Health Datapalooza

U.S. Chief Information Officer Todd Park talks about Health Datapalooza: A Model Of Innovation. The U.S. Census Bureau says Imagination at Work! Unleash Your Creativity With Our Census API.

Both deal with data. But which should it be: Innovation or creativity or both?

It’s question that deserves more than casual considering, and one I’m currently giving thought to for the upcoming Breaking Gov 38 Degrees Unleashing the Power of Government Data, Sept. 19, in Washington, DC.

It’s worth comparing the definitions. Wikipedia says: Keep reading →

Government officials and information specialists from more than 50 countries wrapped up a week long conference in Washington this week to try to answer a simple question: How to unlock the value of government data to improve the lives citizens in developed as well as less developed nations.

The answer, it turns out, is a lot more complex. Keep reading →

Dr. John P. Holdren, Assistant to the President for Science and Technology and Director of the White House Office of Science and Technology Policy, and Minister Shri Vilasrao Deshmukh from the India Ministry of Science, Technology and Earth Sciences, led the second U.S.-India Joint Commission Meeting on Science and Technology Cooperation on Monday in Washington, D.C.

“I am happy to report that the bilateral relations have increased measurably in the areas of maritime, agriculture and bio diversity, basic and applied sciences, advance telecommunications, energy and commercialisation of new technologies,” Holdren (pictured above at the World Science Festival last month) said at the State Department’s George Marshall Center.

Deshmukh added: “We look forward to the recommendations of the group on basic and applied sciences, health and medical sciences; and atmospheric sciences.”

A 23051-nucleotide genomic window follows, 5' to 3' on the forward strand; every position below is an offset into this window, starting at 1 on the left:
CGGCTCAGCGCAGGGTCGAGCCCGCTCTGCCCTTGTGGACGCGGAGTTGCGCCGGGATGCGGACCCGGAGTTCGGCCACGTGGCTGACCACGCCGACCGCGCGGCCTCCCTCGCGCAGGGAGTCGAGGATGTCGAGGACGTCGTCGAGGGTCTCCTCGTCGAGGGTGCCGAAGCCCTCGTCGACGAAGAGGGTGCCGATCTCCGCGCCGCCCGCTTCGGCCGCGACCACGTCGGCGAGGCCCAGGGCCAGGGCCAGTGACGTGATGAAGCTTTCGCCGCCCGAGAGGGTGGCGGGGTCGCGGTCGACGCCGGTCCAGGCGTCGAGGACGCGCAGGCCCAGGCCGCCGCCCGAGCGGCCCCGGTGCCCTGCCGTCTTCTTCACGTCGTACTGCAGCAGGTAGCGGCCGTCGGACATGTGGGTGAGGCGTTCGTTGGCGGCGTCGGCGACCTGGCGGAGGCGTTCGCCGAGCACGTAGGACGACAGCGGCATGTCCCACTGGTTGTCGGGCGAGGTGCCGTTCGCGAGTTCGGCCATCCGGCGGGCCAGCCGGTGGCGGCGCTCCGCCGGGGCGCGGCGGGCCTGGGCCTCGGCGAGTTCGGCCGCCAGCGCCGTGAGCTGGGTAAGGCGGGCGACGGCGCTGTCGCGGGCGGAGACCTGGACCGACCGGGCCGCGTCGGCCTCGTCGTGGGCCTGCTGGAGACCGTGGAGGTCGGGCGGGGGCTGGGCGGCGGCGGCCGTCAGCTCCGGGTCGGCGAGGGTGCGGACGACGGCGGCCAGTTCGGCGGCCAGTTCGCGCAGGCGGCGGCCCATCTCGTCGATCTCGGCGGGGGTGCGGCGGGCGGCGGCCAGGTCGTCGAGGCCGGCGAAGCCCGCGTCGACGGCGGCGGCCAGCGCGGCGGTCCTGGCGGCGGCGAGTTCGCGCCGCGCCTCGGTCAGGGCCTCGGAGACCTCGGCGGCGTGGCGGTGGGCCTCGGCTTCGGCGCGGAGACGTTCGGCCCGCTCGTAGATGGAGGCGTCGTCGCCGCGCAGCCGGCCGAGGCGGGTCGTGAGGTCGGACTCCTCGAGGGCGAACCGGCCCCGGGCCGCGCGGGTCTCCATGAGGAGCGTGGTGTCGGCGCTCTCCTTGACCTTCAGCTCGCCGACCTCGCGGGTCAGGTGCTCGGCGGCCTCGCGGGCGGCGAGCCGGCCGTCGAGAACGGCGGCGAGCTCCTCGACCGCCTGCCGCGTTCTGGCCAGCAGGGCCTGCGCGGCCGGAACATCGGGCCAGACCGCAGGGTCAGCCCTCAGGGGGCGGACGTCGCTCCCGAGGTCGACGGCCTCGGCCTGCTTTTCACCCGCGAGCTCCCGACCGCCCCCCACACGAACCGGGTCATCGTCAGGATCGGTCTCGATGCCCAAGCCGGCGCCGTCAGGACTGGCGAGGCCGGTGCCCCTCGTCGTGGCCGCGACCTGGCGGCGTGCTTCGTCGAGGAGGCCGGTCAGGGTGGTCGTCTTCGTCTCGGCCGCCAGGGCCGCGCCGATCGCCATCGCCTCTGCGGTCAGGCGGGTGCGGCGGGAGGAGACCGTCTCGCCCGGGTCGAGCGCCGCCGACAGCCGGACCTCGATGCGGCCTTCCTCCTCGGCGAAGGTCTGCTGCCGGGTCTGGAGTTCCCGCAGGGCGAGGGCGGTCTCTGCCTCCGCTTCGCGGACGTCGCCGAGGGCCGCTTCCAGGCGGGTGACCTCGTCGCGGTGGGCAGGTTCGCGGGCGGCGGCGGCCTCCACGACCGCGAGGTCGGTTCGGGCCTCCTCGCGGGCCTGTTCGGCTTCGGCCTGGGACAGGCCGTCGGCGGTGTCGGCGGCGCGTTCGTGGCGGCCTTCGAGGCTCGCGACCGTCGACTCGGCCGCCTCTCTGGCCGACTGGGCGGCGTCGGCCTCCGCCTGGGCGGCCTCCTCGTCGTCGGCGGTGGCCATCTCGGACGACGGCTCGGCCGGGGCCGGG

The principal accomplishments announced were:

  • Establishment of the Monsoon Desk at the National Oceanic and Atmospheric Administration (NOAA)
  • Presentation by the Endowment Board of certificates to three grant winners from the first round, Sorin Grama and Sam White, Co-founders of Promethean Power Systems (US) and Rustom Irani, Manageing Director, Icelings (India)
  • Announcement by Chris Vein, White House Deputy Chief Technology Officer, of the Third Country Open Government Platform Partnerships (OGPL), and brief demonstration by Marion Royal (US GSA) and Samir Mitra (India PM Advisor’s Office)
The Open Government Platform (OGPL) is a bilateral effort to promote transparency and greater citizen engagement by making government data, documents, tools and processes publicly available.

The idea is that making this information available on an open-source platform in machine-readable format will allow developers, analysts, the media, and academics an opportunity to develop new applications and insights, which will ultimately give citizens more information to facilitate better decisions.

I have expressed reservations about this in a previous story ( Goes To India – But It Still Needs More Work) because in essence: technology and data people speak a different language, to me it is not about what one does to the data (technology), but what one does with the data (science, statistics, and visualizations).